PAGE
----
RICE: WORLD MARKETS AND TRADE
Market Share Shifts in 2005: From 2003 to 2004, the international rice market saw major market share shifts as China and India retreated from the market allowing Thailand to supply approximately 40 percent of the global market. From 2004 to 2005, the international market is expected to again see substantial shifts in market share as relatively tight exportable supplies in Thailand and China force buyers to look for alternative suppliers, primarily India, Pakistan, and the United States (See PDF version for chart).
International: Asian Prices Continue To Creep Upward. In Thailand, lackluster demand dampens prices while continued government intervention purchases and a stronger dollar push them higher. Thai 100B is currently quoted at $289 per ton, FOB, up $5 from last month. Meanwhile, in Vietnam, supplies are expected to be tight until new crop becomes available in early February. Tight supplies, plus winning the recent 320,000-ton Philippine tender, have led to higher Viet prices. Viet 5% jumped $12 from last month to $247 per ton, FOB. Indian quotes also continue to increase: 5% is currently quoted at $263 per ton, FOB, up $8 on continued appreciation of the Rupee and strong local demand. Strong prices in Asia are expected to support unsubsidized Indian exports throughout 2005 (See PDF version for chart).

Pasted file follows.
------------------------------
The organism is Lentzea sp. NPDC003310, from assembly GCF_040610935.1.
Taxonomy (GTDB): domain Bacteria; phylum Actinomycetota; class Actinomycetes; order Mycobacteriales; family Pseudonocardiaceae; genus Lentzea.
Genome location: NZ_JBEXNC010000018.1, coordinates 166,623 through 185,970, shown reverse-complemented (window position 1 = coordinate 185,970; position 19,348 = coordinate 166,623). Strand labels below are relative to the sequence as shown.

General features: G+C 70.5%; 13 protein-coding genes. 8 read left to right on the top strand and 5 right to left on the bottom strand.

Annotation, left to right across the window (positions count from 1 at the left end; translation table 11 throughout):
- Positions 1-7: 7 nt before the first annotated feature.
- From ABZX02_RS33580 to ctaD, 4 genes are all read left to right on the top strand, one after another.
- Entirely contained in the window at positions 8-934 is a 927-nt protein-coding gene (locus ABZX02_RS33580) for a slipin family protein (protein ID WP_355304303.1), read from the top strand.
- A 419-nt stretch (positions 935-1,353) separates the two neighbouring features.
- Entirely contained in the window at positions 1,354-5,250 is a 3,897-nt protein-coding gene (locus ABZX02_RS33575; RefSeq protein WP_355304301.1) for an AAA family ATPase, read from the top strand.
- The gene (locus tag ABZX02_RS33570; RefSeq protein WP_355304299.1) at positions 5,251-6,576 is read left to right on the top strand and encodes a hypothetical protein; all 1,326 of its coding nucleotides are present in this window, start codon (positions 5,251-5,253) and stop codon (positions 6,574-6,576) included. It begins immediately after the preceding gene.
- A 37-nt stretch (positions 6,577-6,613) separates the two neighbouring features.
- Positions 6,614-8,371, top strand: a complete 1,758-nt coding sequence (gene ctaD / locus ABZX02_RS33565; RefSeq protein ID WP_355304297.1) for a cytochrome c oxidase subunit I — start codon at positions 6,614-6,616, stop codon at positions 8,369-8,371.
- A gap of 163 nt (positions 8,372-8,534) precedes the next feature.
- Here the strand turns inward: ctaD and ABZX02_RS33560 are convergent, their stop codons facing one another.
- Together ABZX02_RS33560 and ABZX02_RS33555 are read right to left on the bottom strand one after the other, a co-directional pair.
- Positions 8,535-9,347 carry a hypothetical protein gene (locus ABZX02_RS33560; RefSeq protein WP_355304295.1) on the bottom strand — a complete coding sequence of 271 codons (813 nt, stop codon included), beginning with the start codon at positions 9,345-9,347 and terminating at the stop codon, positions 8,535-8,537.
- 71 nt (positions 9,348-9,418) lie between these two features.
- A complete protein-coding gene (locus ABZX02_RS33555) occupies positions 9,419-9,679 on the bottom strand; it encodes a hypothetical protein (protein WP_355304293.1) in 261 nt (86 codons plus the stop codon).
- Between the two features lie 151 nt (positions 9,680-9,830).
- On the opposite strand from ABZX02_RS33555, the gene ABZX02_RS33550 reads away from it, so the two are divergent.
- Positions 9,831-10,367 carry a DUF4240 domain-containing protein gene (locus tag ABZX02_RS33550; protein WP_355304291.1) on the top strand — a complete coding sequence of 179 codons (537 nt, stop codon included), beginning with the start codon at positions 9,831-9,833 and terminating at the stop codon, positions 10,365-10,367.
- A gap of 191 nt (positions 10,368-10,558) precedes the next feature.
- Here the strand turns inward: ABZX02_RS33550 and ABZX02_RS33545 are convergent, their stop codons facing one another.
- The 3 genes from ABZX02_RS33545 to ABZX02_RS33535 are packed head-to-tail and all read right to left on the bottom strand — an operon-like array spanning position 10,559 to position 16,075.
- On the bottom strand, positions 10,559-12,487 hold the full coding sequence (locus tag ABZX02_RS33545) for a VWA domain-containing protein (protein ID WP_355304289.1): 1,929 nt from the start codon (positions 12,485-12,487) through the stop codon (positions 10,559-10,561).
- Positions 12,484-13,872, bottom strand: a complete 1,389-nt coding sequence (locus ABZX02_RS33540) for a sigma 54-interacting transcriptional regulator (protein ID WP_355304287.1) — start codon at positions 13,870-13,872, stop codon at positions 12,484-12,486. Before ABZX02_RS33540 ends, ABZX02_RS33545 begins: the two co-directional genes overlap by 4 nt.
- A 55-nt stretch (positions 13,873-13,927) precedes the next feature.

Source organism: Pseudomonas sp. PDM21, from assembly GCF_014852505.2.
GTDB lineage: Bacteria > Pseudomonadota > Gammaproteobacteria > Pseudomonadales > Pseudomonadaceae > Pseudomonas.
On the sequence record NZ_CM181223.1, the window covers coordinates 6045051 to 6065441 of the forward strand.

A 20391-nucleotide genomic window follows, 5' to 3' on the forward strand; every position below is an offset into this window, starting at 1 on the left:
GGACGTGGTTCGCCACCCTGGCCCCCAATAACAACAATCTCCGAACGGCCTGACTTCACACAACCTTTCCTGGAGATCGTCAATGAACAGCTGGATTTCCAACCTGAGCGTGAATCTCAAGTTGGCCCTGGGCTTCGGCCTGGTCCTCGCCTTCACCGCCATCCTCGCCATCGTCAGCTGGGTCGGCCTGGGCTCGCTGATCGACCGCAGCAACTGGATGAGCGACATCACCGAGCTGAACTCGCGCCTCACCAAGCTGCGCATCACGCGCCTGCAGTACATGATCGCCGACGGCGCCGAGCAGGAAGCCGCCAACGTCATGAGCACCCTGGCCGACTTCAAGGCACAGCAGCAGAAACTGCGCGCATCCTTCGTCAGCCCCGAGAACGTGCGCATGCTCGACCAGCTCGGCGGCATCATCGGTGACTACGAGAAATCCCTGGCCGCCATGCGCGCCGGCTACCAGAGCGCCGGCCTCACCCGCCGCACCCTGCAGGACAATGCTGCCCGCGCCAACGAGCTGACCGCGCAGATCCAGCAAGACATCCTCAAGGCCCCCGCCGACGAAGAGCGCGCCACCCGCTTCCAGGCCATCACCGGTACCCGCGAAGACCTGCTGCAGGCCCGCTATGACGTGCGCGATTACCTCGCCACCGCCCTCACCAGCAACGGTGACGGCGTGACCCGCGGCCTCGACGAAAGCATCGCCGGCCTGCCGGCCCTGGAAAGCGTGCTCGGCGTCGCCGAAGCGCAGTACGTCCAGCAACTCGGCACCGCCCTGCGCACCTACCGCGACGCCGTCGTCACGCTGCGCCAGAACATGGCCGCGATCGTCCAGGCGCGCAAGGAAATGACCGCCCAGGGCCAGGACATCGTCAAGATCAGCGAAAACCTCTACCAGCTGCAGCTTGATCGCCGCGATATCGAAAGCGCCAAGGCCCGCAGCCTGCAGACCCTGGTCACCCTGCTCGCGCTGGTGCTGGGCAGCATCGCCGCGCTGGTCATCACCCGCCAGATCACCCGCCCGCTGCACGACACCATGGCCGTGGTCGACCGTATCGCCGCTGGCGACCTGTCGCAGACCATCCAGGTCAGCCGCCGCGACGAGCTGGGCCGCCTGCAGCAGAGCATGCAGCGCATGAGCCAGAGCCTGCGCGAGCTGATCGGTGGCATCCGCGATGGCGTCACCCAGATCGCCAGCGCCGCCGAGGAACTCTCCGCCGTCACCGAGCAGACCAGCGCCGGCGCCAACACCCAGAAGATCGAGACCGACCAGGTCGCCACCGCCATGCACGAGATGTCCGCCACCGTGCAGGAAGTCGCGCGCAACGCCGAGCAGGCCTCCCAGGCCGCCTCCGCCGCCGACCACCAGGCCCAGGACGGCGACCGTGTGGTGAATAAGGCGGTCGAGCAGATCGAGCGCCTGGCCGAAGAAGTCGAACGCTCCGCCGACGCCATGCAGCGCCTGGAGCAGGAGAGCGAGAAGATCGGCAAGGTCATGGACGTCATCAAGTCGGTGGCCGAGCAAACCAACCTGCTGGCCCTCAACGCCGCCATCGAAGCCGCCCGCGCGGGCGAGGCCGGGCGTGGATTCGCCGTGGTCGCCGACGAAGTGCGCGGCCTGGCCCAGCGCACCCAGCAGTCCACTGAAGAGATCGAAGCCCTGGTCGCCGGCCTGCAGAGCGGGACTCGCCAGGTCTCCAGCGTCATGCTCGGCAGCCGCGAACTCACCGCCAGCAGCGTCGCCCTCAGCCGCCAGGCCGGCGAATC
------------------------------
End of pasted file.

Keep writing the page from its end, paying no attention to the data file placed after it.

Domestic: While Asian prices continue upward, U.S. prices seem to be looking for direction. With little fresh demand, U.S. #2/4 long grain milled rice is currently quoted at $329 per ton, FOB, unchanged from last month. The price spread between similar qualities of U.S. and Thai rice has shrunk to $59 per ton. However, with Viet rice prices slow to increase, the spread between similar qualities of U.S. and Viet remains more than $80 per ton. It is this price spread that is expected to constrain U.S. exports to key Western Hemisphere markets, such as Cuba. Prices for U.S. #1/4 medium grain milled rice from California continue to be quoted at a low $300 per ton, FOB, due to near-record supplies.
TRADE CHANGES IN 2005
TRADE CHANGES IN 2004
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